There was an article yesterday on “US News & World Report” in which we’re quoted that discusses the ruminations of some high schools to implement AP course limits. With AP course limits, these high schools believe, parents and students could “breath a sigh of relief” that they’re doing all they can to get into the best college possible. But these parents and students are missing the point and we’d like to explain why!
Is it stressful to have to take a plethora of AP courses? Yes. Would it be easier for a junior to fill in her schedule with a public speaking or creative writing class (classes that aren’t part of the AP program)? Often times, yes. But since when is easier better for students? Just because it’s less stressful? Are high schoolers at high risk of heart attacks? What are we missing here? Don’t get us wrong, it’s not healthy to overwhelm students in their teenage years but we hardly see how taking a few extra AP courses is going to do serious damage.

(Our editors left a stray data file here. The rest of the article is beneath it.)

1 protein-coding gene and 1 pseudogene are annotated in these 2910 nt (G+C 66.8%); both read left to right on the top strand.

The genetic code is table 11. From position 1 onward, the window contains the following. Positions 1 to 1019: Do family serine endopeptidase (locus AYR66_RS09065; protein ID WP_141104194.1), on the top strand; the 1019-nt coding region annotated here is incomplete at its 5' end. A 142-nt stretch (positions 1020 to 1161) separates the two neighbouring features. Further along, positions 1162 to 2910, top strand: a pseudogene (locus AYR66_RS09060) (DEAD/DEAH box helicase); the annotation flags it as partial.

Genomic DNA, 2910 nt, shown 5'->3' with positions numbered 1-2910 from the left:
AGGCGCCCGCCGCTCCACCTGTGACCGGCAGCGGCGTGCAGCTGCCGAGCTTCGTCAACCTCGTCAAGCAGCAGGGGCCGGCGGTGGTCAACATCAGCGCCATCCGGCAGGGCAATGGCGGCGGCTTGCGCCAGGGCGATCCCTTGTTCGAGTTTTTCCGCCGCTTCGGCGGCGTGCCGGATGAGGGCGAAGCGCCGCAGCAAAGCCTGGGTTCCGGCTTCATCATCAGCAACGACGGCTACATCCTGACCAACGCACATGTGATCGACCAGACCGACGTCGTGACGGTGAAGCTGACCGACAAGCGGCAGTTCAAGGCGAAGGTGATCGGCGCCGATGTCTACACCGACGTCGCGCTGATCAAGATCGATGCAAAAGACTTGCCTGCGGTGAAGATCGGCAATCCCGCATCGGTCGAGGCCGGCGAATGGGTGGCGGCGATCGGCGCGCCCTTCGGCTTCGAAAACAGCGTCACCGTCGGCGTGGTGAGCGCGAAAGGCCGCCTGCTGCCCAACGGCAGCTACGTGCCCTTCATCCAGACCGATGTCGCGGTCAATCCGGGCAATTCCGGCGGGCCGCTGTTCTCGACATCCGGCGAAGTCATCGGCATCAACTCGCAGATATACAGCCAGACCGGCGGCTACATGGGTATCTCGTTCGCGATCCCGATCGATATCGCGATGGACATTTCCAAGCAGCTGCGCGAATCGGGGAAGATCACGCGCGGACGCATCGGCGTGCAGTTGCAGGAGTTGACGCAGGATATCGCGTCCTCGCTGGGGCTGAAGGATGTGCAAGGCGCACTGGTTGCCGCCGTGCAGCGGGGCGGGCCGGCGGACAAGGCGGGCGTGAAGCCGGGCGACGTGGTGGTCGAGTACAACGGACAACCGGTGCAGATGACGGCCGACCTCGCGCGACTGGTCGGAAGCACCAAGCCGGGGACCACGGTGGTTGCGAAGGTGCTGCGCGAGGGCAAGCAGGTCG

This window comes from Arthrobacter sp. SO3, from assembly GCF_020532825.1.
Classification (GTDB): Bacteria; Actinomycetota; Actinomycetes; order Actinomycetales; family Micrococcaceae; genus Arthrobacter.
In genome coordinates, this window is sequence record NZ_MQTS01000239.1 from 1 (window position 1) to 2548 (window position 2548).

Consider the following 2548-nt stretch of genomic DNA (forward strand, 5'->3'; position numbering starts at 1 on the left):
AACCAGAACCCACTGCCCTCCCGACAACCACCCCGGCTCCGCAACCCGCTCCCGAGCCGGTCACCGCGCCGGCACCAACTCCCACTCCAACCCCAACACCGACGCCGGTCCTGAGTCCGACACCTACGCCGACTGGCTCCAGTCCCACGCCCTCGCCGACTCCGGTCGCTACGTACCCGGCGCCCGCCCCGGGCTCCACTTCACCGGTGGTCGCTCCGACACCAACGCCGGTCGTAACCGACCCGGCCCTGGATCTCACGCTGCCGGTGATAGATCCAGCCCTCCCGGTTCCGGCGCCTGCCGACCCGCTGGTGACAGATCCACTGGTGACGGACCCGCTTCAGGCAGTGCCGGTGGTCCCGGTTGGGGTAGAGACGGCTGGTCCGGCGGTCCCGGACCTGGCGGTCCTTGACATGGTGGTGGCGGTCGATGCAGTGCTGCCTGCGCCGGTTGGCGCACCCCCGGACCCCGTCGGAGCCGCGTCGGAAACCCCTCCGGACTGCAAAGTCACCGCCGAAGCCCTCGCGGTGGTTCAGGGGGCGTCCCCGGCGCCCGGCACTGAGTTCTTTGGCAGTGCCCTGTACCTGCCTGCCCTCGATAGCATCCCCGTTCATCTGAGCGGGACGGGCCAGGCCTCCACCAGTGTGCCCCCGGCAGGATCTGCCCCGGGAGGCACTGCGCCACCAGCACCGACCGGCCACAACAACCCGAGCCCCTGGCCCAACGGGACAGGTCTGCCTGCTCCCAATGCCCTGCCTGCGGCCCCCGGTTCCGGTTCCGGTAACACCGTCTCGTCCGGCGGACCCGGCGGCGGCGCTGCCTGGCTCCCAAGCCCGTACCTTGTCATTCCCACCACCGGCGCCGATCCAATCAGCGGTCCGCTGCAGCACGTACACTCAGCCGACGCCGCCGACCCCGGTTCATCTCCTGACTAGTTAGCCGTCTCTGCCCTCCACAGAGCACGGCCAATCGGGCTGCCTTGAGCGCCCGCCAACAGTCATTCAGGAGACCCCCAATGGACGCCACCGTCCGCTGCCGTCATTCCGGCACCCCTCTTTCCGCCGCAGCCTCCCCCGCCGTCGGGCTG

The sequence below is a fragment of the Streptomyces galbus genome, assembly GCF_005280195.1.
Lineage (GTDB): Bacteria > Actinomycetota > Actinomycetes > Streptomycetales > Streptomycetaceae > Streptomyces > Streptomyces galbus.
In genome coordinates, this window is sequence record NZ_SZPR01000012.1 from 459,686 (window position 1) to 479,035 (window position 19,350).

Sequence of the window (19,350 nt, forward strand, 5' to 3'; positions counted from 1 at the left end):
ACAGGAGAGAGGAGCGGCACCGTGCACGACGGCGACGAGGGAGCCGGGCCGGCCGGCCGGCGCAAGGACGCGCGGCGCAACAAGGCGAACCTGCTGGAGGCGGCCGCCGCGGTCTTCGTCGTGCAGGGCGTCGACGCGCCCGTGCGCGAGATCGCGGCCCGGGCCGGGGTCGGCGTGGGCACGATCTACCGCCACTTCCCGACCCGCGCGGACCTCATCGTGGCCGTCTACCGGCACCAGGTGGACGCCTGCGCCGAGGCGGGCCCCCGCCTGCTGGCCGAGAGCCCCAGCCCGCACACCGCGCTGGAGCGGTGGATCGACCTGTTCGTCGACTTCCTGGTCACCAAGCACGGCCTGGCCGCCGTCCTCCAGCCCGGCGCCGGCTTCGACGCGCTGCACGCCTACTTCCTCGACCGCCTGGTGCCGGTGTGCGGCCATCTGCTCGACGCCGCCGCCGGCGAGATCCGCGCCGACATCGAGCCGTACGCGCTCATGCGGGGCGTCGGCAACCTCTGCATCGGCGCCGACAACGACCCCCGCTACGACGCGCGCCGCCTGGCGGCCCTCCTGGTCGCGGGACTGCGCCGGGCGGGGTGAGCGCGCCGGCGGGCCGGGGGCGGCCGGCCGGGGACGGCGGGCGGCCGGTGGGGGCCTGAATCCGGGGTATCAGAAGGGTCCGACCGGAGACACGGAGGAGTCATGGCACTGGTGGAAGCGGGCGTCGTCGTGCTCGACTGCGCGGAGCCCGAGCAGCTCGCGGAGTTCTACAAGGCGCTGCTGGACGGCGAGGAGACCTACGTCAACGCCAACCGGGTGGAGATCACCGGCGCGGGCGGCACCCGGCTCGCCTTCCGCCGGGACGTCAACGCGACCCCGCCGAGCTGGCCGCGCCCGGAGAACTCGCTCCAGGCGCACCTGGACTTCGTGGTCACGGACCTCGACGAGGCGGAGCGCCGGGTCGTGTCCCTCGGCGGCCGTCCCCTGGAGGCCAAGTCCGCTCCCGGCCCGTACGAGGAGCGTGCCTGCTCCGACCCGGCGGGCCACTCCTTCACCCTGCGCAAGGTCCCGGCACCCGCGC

The fact is that highly selective universities want students who want to learn. They want students who exhibit this intellectual curiosity. They want students who seek out the most challenging and rigorous academic curriculum…and excel in that curriculum. So if a student’s high school only offers a few AP courses, should that student just take those classes and say to themselves, “I did all I could with what my high school offered me?” No. Students can take AP exams in coursework not offered at their high schools! We’re not saying to take additional AP courses. (But that’s fine too!) We’re saying to sit for additional AP exams…ones that may require some study. Colleges just love that and it’s a good way to stand out on your college application!